10 best practices for any digital transformation program

15 September 2020 Consultancy.asia

While digital transformation is key to staying competitive in today’s rapidly digitising business environment, its implementation can be tricky and overwhelming. A new report from Golden Equator Consulting lays out ten best practices that can ease the process.

Somewhere in the last decade, technology went from a tool that could simplify operations to a philosophy that could improve and enhance every aspect of a business – from automating repetitive tasks to using analytics as a benchmark for new products and services. And this is just the tip of the iceberg. What followed is a flurry of investments, as organisations pushed to reinvent themselves for the digital age.

Today, businesses still grapple with their tech investments, seeking maximum value for money. “Every organisation is different and there really is no “one size fits all” approach,” explained Meredith Carson, Managing Partner at Golden Equator Consulting – a Singapore-based management consultancy.

Digital transformation is challenging for most businessesFinding the right formula is complex, and presents challenges. In fact, Golden Equator Consulting's report reveals that nearly 90% of all organisations face “huge challenges or challenges to a certain extent” when embarking on their digital transformation journey. Only around 10% report that it is not challenging, and a meagre 3% have actually completed a company-wide digital transformation initiative while reaping the pre-targeted benefits.

Digital transformation best practices

As businesses work to overcome these barriers, here are ten best digital transformation practices put forth by the experts.

Know yourself
Step one is to get to know your business, and its specific digital needs. “Understand the current business landscape and your business value proposition,” explained Carson. For her, this means really nailing down the specifics.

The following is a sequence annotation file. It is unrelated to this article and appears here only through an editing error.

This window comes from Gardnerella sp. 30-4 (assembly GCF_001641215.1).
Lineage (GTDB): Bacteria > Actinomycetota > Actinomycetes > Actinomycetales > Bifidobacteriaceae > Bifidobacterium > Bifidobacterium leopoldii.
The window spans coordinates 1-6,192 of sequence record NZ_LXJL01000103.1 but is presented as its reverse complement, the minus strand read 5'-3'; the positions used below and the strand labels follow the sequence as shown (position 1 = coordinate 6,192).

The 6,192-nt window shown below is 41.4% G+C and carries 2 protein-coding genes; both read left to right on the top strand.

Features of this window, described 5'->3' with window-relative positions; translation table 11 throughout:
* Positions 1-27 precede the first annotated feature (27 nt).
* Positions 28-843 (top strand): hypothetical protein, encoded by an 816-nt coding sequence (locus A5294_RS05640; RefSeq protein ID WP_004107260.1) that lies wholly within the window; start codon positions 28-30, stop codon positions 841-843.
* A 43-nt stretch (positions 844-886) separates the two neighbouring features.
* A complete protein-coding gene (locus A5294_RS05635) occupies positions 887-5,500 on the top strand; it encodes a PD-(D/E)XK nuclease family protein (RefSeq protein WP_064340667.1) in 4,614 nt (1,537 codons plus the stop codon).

“Start by examining existing processes, identifying areas for improvement and defining requirements that should be fulfilled.”

Understand your customer
Customers are far from fixed entities, and can be highly changeable in their preferences in priorities. “Find out what they need and want, as well as their motivations,” suggests Carson.

In today’s market place, this can be a full-time job in itself, as needs and wants change by the day. Making sure that your offering is the best out there brings us to Golden Equator Consulting’s next recommendation.

Understand the marketplace
“Find out who your potential competitors are, what they offer, and the service/product gaps your businesses can plug,” explained Carson.

After all, the goal is to gain the competitive edge in the market, so knowing what your competitors are capable of can be critical.

Take stock of resources
Of course, tech investments should fall within the means of a business, and need to allow time for returns to emerge.

Carson suggests asking yourself one central question: “How much time, talent and cash can you dedicate to developing and marketing your service/product?”

Do your research